E-Culture, E-Craze, Eenron… etc.
By Naseem Javed
Romance with the letter ‘E’
of the alphabet really started with the revolution
of electronics and its fusion with our daily commerce
now called e-commerce.
The popularity of attaching the letter ‘E’
to every single corporate, product or service name
excited everyone and everybody almost to the point
that no one really cared about how much electronic
was the actual part of the business in the first
place, as long as it sounded modern and electronic
to the customers or the shareholders.
That is how they came out from the gates: E-Steel,
E-Plant, E-Food, E-Brain, E-Anything, and, the only
ones that really made some impact and survived are
names like E-Bay, E-Trade etc.
So where did Enron come from? Initially it was called
something else and the directors decided to change
the name to Enron. Perhaps it sounded more like
Exxon, the ultimate powerhouse on the planet, now
ExxonMobil. Interestingly enough the logo of Enron
was tilted southbound from day one. Was it a warning?
At the peak of E-culture, in 2000, there were millions
of names around the world, which started with the
letter ‘E’ and at times, some corporations
simply promoted the letter ‘E’ as their
logo and as their ultimate branding strategy. Case
in point – like ‘E’ in a circle
for Eaton, a dynasty retail empire in Canada which
after a century of success recently died, and ‘E’
in a circle as in IBM’s E-Business. There
is nothing wrong as all depends on the size of promotional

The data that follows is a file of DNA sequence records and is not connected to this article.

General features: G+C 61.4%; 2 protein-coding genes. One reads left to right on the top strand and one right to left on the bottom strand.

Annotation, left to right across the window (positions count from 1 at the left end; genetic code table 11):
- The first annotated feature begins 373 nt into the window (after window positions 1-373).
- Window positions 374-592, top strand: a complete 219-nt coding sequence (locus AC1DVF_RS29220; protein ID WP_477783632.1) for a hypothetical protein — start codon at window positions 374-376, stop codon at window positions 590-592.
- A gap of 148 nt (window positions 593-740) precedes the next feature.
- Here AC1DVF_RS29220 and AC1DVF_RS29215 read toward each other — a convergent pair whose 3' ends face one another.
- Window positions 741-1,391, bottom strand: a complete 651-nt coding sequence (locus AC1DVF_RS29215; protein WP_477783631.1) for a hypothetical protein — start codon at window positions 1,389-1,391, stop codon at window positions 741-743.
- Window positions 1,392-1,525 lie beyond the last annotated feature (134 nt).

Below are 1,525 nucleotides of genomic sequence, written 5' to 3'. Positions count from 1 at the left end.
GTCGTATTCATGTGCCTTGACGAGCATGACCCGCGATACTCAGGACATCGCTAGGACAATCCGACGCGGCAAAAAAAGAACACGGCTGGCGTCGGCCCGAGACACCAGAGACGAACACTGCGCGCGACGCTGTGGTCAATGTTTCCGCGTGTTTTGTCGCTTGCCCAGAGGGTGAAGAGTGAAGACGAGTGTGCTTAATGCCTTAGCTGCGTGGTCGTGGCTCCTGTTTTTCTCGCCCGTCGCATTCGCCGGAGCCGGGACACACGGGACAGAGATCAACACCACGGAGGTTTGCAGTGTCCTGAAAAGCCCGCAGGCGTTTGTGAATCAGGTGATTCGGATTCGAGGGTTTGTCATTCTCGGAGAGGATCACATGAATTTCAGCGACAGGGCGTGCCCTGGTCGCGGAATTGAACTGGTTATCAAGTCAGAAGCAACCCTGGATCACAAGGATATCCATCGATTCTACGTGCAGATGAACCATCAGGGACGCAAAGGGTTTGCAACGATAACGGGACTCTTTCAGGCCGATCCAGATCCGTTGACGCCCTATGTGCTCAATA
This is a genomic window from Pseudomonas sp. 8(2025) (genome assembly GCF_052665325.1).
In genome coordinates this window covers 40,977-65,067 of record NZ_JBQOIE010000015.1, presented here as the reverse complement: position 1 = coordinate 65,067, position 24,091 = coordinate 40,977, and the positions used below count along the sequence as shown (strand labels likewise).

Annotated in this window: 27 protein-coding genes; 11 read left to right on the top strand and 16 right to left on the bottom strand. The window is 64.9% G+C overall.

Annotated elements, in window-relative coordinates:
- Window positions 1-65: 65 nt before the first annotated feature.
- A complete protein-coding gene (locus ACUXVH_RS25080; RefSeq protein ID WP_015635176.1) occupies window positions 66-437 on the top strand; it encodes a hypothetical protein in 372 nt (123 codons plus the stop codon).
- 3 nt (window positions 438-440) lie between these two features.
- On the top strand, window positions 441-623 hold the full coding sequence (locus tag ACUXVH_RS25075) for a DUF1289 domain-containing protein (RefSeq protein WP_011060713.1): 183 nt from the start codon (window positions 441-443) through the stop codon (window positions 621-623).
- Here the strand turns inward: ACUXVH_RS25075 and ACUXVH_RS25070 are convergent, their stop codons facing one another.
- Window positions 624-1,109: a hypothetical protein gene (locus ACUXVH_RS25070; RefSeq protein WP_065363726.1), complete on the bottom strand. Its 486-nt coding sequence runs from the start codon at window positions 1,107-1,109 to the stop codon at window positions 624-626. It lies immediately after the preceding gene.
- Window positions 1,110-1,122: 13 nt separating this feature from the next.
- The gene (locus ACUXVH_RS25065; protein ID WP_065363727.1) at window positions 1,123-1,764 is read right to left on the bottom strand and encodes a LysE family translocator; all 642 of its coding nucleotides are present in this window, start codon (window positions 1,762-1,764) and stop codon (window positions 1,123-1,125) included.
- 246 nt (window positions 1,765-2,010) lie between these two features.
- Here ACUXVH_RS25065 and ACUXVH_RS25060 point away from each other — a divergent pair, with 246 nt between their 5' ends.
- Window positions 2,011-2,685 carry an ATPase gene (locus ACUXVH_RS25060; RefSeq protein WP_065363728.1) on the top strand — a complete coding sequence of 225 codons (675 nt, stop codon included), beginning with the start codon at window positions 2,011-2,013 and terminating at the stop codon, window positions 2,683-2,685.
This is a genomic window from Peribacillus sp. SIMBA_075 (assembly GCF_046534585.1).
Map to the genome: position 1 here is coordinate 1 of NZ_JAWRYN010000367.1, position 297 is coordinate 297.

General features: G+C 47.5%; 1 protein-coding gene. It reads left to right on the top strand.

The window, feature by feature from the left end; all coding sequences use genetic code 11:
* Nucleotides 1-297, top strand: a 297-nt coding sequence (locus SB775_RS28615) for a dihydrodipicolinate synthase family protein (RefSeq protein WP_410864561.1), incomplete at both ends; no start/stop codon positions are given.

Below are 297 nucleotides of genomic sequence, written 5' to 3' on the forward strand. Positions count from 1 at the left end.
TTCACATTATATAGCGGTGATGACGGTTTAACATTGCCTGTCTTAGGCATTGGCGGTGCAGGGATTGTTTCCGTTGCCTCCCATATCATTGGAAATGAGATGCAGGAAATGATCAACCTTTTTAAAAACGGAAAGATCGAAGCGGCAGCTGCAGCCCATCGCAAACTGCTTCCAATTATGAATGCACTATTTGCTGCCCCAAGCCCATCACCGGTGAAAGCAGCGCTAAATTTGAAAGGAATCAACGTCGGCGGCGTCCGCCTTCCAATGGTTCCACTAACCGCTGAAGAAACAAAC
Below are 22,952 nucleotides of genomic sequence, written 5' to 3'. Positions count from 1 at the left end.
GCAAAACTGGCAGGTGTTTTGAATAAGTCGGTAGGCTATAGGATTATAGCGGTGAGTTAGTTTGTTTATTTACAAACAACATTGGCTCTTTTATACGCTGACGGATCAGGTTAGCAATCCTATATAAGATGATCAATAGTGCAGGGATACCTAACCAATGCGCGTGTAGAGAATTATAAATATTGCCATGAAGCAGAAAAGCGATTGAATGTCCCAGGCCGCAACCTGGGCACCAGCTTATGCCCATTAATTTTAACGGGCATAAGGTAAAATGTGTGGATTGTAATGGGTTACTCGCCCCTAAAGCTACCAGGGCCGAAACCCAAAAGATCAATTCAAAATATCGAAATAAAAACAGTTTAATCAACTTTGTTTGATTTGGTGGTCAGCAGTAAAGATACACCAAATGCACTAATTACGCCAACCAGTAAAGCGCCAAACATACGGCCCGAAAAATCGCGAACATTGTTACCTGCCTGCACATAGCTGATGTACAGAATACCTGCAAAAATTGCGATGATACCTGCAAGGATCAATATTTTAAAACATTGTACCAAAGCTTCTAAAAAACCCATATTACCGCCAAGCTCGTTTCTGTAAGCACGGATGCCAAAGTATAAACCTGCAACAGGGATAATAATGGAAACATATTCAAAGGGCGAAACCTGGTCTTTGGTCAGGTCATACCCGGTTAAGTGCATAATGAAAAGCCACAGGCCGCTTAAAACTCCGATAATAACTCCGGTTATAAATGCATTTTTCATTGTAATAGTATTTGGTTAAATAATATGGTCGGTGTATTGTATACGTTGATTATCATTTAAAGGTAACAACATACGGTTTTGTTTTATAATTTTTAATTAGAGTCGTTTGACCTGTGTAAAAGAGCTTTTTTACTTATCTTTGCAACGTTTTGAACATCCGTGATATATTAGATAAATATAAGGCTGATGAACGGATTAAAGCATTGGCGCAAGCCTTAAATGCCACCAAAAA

Eventually, the consumers became completely tired,
exhausted and immune to the letter ‘E’
and screamed ‘Enough’. The E-craze died
slowly with the rest of the crazy dot.coms. These
days you run into an ‘E’ based name
now and again, like Encana, another thirty billion
energy giant of Canada.
For 2005 and beyond, we are moving to additional
new trends, for example, the letter ‘M’
for mobility, like M-Life of ATT, which fizzled
recently, or MMO2 for BT Wireless mobile phone of
England. ‘A brand identity that is modern
and universal,’ said Peter Erskin, CEO of
the mobile business unit to BBC. Now changed as
MMO2 was supposed to be the greatest creation as
it says 2002, now it’s 2005 going 2006. So
now MMO2 is changed to O2 as in Oxygen. Sure you
would need some oxygen after exhausting tens of
millions in MMO2.
It would be interesting to watch if people see mobility
in ‘M’. Just recently they entirely
missed MBANX, the on-line arm of the Bank of Montreal,
and the consumer could not see either Montreal,
money or the bank even after millions of dollars
were spent. ACER, the giant electronic manufacturer
of orient introduces BENQ which stands for ‘Better
Engineered and Network Quality’. Alas, our
human brain doesn’t have the capacity to remember
these fancy origins, however, their branding is
pushing for the letter ‘Q’, just like
the struggling letter ‘Q’ of struggling
Compaq. Now HPAQ or something like it.
Sometimes single letter branding can only give you
only single digit profits, like the letter ‘K’,
in the giant US retailer called K-Mart, recently
in Chapter 11.
Corporate naming and product naming is a very serious
exercise and requires sophisticated strategies,
rather than a simple game of the alphabet.
(Naseem Javed, author of Naming for Power and Domain
Wars, is recognized as an authority on Global Name
Identities and Domain Issues. He introduced The
Laws of Corporate Naming in the 80's and also founded
ABC Namebank, a consultancy established in New York
and Toronto a quarter century ago. Naseem also conducts
executive workshops and conferences on global image
and name identities issues www.azna.com/ceo.htm)